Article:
Lower School: Montessori Basics - "The Rules"

In order for a community to live in harmony there have to be rules and that is no different when in a Montessori classroom full of Toddlers or Primaries – or in your home, for that matter. Children ages 0-6 years meet with the best of success for compliance and cooperation when these “regulations” are clearly articulated, simply phrased, consistent, and few in number. When you consider the size of the group in a prepared Montessori environment at any given time, and add in the adults and the gazillion pieces of material and furniture, you might think there would be lots and lots of edicts and reminders and more reminders about what is expected and accepted. And you might also be wondering how such rules balance with the concepts of freedom and independence?

Luckily for everyone, there are only three guiding principles by which all members of a community must abide. All actions by all individuals in a classroom can fall into one of these categories and inherently mandate teamwork and compliance.

1. Respect oneself.

While you are free to choose your own work, where you will work, with whom you might work, you are not free to run or push or climb or carry breakables haphazardly because you might hurt yourself.

2. Respect others.

You must be kind, considerate, speak quietly, and not bother another’s work or workspace. This applies to the physical AND emotional well-being of your comrades.

3. Respect the environment.

You are responsible for caring for the materials in a gentle manner, using them only for their intended purposes, and returning everything in good condition to their proper places. It is, after all, your community.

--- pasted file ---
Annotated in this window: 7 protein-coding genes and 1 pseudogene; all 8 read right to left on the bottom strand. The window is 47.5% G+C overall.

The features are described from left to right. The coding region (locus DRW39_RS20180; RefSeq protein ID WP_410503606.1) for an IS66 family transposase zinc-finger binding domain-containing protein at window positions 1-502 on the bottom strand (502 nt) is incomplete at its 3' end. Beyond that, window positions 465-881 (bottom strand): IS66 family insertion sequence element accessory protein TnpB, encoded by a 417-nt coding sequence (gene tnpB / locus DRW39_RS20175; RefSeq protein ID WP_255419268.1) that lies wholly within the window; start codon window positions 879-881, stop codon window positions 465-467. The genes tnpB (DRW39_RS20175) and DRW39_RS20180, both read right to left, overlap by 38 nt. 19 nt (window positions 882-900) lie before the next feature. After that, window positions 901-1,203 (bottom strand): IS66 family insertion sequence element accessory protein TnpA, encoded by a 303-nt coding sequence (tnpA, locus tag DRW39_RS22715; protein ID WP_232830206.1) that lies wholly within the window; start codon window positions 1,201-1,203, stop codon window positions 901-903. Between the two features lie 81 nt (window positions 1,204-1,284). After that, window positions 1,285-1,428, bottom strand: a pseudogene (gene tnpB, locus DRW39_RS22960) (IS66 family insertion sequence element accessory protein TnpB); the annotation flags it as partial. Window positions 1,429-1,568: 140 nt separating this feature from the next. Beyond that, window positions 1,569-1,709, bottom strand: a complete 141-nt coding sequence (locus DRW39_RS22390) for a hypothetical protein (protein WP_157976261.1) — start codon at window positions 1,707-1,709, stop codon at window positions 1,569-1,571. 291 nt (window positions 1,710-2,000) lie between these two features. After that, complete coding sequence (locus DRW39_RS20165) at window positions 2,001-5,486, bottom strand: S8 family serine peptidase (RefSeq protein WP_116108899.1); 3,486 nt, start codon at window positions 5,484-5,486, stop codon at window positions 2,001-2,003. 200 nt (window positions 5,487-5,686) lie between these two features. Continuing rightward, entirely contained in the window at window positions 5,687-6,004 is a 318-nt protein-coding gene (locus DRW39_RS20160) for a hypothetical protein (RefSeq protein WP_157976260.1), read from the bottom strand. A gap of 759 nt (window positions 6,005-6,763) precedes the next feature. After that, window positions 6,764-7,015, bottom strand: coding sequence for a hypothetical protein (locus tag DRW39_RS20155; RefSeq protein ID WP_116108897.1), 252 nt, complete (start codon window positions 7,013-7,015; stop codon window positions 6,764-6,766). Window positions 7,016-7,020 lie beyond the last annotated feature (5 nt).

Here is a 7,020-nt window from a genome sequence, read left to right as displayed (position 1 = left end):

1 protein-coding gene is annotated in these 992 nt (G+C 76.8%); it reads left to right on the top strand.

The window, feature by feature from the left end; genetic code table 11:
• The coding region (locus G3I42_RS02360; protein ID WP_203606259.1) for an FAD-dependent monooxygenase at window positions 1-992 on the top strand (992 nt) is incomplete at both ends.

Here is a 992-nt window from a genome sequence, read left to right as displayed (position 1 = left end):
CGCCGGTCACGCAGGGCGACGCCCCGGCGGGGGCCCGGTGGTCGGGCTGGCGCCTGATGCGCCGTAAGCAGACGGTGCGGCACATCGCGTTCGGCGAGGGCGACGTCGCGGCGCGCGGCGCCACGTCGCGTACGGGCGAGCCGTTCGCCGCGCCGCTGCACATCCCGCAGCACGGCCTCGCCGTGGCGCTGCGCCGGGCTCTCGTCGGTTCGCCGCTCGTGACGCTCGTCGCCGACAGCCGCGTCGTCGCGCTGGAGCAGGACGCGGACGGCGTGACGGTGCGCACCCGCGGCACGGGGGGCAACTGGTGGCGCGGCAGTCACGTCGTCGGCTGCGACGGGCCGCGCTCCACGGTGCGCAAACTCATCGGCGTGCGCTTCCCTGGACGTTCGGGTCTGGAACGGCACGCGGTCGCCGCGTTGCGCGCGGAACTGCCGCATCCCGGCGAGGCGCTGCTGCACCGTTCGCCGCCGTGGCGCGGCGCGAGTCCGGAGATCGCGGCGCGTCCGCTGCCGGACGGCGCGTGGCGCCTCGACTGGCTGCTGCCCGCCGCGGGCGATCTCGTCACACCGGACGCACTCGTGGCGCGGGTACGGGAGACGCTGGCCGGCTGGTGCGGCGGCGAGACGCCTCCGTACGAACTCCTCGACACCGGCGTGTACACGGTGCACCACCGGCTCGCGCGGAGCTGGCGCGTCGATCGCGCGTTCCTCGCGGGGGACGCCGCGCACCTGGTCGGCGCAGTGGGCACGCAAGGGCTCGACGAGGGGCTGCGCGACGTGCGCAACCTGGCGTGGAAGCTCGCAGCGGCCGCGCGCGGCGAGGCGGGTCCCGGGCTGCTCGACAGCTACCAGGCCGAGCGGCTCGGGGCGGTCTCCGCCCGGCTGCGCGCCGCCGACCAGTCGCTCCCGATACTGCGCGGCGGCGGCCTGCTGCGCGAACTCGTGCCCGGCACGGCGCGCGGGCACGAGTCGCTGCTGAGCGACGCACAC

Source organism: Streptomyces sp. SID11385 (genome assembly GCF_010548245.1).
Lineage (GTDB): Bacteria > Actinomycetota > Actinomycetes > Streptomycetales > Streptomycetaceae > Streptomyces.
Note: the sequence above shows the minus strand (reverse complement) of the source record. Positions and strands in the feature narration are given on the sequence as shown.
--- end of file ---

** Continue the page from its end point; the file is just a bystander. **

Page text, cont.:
These precepts can be equally effective at home during non-school situations and also during distance learning time. Being prepared to work and monitoring their movements so as to not harm their bodies will allow for everyone’s comfort and expediency. When on Zoom, following good practices of digital citizenship by not interrupting or laughing at others will create a sense of fellowship. Keeping their materials (and toys and books) in good repair and putting them away when not in use is their responsibility.

You can prepare your home as we prepare the classrooms to accommodate opportunities for respect.

You can remind them that “in our family” we are kind, take care of our things, and honor our bodies.

Montessori said that “to assist a child we must provide him with an environment which will enable him to develop freely.” These three simple, clear and concise rules  - modeled by the adults - can be the foundation for how they manage themselves for the rest of their lives. What a gift!

Sincerely,

Denise Merkel

Head of Lower School, Director of Education, & APF Coordinator

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